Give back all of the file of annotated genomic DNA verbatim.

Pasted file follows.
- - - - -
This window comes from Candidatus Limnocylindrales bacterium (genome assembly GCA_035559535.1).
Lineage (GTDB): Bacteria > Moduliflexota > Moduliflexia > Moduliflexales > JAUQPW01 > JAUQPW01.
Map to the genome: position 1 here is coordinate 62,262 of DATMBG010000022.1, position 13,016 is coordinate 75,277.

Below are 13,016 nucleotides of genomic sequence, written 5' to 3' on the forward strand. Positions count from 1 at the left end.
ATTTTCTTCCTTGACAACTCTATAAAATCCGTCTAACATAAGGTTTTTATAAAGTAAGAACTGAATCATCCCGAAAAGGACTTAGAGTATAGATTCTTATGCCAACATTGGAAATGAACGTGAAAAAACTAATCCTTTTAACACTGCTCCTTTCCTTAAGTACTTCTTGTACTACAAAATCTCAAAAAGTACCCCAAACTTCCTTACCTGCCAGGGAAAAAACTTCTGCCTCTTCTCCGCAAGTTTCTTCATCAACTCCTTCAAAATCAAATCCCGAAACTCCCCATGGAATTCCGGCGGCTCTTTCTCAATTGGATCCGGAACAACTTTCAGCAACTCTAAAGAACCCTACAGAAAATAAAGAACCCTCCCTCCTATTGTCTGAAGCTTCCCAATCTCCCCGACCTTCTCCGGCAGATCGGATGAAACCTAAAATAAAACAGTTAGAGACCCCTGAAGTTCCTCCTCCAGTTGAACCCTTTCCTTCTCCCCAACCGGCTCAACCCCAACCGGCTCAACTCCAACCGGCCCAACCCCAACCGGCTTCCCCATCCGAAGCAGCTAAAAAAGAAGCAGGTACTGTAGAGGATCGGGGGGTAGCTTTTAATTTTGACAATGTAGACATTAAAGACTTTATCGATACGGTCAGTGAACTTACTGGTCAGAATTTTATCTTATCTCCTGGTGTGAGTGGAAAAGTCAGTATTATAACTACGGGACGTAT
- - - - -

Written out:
This window comes from Candidatus Limnocylindrales bacterium (genome assembly GCA_035559535.1).
Lineage (GTDB): Bacteria > Moduliflexota > Moduliflexia > Moduliflexales > JAUQPW01 > JAUQPW01.
Map to the genome: position 1 here is coordinate 62,262 of DATMBG010000022.1, position 13,016 is coordinate 75,277.

Below are 13,016 nucleotides of genomic sequence, written 5' to 3' on the forward strand. Positions count from 1 at the left end.
ATTTTCTTCCTTGACAACTCTATAAAATCCGTCTAACATAAGGTTTTTATAAAGTAAGAACTGAATCATCCCGAAAAGGACTTAGAGTATAGATTCTTATGCCAACATTGGAAATGAACGTGAAAAAACTAATCCTTTTAACACTGCTCCTTTCCTTAAGTACTTCTTGTACTACAAAATCTCAAAAAGTACCCCAAACTTCCTTACCTGCCAGGGAAAAAACTTCTGCCTCTTCTCCGCAAGTTTCTTCATCAACTCCTTCAAAATCAAATCCCGAAACTCCCCATGGAATTCCGGCGGCTCTTTCTCAATTGGATCCGGAACAACTTTCAGCAACTCTAAAGAACCCTACAGAAAATAAAGAACCCTCCCTCCTATTGTCTGAAGCTTCCCAATCTCCCCGACCTTCTCCGGCAGATCGGATGAAACCTAAAATAAAACAGTTAGAGACCCCTGAAGTTCCTCCTCCAGTTGAACCCTTTCCTTCTCCCCAACCGGCTCAACCCCAACCGGCTCAACTCCAACCGGCCCAACCCCAACCGGCTTCCCCATCCGAAGCAGCTAAAAAAGAAGCAGGTACTGTAGAGGATCGGGGGGTAGCTTTTAATTTTGACAATGTAGACATTAAAGACTTTATCGATACGGTCAGTGAACTTACTGGTCAGAATTTTATCTTATCTCCTGGTGTGAGTGGAAAAGTCAGTATTATAACTACGGGACGTAT